Civil investigators in Belgium last week took the rare step of raiding church headquarters and the home of a former archbishop.

Catholic church raids deplorable, says pope - Comment on 2010 July 5

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2010 July 5
Groups representing victims of clerical abuse expressed outrage this week after the pope criticised raids on the Catholic church by Belgian police. Last week police raided the home of a retired bishop, probed graves and detained Belgium's nine current serving bishops for nine hours. Read more:

Today, the 5th of July 2010 I read articles about the abuse scandal and bring now some quotes from them:

But today the abuse crisis is still raging in the Catholic heartland of Europe: civil investigators in Belgium last week took the rare step of raiding church headquarters and the home of a former archbishop.

The sexual abuse scandal first caught much of the world’s attention in 2002, with reports that the Boston archdiocese had been covering up for molesters for years. But the alarm bells had already been sounding for nearly two decades in many countries. In Lafayette, La., in 1984, the Rev. Gilbert Gauthé admitted to molesting 37 youngsters. In 1989, a sensational case erupted at an orphanage in the Canadian province of Newfoundland. By the mid-1990s, about 40 priests and brothers in Australia faced abuse allegations. In 1994, the Irish government was brought down when it botched the extradition of a notorious pedophile priest.

Reports have surfaced of bishops in Chile, Brazil, India and Italy who quietly kept accused priests in ministry without informing local parishioners or prosecutors.

As the crisis has mushroomed internationally this year, some cardinals in the Vatican have continued to blame the news media and label the criticism anti-Catholic persecution.

Catholic church raids deplorable, says pope.

Groups representing victims of clerical abuse expressed outrage this week after the pope criticised raids on the Catholic church by Belgian police.

Last week police raided the home of a retired bishop, probed graves and detained Belgium's nine current serving bishops for nine hours.

Pope Benedict described the raids as "surprising and deplorable" and demanded that the church be allowed a role in inquiries into child molesters in its ranks.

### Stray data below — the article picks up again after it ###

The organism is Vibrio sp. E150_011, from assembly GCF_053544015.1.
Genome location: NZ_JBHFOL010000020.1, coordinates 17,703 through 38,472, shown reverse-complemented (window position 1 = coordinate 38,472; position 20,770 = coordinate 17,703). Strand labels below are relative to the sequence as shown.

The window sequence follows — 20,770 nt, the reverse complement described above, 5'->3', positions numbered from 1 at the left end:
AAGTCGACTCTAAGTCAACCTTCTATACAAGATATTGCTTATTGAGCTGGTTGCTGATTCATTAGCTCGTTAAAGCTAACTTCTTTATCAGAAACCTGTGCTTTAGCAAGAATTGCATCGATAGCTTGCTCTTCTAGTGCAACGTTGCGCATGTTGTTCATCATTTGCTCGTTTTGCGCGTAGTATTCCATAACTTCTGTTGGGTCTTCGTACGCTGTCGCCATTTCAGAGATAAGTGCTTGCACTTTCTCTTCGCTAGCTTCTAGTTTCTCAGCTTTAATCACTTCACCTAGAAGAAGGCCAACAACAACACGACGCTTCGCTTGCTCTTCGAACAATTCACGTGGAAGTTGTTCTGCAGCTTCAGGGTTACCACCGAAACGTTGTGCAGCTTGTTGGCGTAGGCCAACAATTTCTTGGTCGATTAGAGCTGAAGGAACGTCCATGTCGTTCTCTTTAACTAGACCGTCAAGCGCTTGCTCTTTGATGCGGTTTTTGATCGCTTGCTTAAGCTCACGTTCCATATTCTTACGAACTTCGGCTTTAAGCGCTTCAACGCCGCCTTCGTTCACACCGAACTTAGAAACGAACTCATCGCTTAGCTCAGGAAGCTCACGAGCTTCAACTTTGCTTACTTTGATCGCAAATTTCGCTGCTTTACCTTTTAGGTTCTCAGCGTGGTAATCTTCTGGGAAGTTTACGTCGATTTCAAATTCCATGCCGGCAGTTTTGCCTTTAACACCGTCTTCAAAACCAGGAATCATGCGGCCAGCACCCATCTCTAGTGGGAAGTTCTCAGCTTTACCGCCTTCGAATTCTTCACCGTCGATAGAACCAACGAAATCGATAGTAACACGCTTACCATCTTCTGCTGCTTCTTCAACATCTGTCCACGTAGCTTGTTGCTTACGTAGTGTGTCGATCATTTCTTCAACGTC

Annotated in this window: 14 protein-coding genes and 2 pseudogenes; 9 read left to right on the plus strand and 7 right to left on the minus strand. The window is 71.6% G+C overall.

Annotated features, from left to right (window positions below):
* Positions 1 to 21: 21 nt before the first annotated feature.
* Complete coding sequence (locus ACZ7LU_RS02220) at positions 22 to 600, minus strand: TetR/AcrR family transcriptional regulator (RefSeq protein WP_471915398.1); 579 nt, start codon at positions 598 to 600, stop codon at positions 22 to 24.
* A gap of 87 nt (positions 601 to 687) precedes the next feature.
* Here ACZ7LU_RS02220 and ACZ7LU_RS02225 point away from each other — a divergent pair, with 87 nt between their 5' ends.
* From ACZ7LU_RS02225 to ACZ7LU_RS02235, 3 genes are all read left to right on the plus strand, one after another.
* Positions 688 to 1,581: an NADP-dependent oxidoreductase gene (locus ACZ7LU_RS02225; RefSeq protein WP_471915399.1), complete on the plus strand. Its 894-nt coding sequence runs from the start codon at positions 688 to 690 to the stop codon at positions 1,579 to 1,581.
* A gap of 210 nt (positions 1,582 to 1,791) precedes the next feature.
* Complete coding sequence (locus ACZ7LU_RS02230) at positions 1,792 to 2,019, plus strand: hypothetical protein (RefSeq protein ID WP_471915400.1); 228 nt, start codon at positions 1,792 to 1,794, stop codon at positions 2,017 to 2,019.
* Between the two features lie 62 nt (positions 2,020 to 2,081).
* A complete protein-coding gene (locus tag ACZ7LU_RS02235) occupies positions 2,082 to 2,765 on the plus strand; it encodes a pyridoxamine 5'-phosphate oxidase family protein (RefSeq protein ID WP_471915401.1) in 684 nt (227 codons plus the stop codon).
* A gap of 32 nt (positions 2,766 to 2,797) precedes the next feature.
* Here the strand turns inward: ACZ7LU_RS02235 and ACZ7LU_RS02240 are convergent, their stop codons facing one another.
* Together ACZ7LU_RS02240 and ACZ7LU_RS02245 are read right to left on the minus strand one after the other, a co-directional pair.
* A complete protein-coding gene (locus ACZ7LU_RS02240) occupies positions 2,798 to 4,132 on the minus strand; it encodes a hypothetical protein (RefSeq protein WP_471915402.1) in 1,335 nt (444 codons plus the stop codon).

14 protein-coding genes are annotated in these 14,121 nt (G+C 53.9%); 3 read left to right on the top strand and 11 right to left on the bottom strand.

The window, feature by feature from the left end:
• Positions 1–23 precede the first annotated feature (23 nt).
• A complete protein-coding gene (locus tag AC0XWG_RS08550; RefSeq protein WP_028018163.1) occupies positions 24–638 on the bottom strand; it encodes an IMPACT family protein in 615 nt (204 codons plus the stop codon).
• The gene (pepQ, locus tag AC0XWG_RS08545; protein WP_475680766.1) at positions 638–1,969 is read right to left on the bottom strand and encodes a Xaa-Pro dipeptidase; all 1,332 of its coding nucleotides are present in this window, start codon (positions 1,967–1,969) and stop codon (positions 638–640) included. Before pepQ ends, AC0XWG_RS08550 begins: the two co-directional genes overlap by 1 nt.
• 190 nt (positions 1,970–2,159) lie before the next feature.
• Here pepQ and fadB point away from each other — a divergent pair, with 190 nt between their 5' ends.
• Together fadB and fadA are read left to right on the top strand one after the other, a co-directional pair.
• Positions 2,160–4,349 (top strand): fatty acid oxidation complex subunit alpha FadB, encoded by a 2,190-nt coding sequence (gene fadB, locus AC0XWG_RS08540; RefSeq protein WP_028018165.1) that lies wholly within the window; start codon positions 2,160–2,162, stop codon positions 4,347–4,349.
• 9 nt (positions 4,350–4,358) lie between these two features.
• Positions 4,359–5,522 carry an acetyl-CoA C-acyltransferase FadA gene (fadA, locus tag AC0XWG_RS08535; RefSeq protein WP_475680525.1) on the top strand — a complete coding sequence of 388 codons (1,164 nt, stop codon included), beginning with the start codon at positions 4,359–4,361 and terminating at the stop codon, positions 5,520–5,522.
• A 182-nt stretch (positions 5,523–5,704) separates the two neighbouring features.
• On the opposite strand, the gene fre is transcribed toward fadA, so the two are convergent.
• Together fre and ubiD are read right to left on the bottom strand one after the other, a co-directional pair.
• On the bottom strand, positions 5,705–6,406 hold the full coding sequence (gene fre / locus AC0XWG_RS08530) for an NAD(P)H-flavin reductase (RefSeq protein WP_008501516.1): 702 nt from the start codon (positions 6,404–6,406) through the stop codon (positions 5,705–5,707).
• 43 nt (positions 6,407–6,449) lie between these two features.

In a message to the head of the Belgian bishops' conference, Monsignor André-Joseph Léonard, the pontiff condemned the raids and offered his support to the bishops "in this sad moment". Cardinal Tarcisio Bertone, the Vatican secretary of state, said: "There are no precedents for this, not even under communist regimes."

But the raids were welcomed by the American clerical abuse victims' group, Snap. "Vatican officials who criticise the Belgian police raid of the Brussels church hierarchy should be ashamed of themselves," said Snap's Joelle Casteix. "While Roman church officials talk about stopping abuse, Belgian police officials take action to stop abuse."

As cases of abuse by priests have emerged throughout Europe this year, the Belgian church has apologised for failing to root out abusers in the past and promised a crackdown.

On Friday the pope appointed Monsignor Jozef de Kesel as the bishop of Bruges to replace Roger Vangheluwe (73), who resigned in April for abusing a boy. Vangheluwe was the first European bishop to step down after confessing to abuse.

Police took documents and a computer from the home of his predecessor, Godfried Danneels, and seized documents from an independent panel investigating 500 cases of suspected abuse by priests.

Last week police drilled into the tombs of two archbishops at the cathedral in Mechelen, north of Brussels, using cameras to look for hidden documents, a church official said.

 

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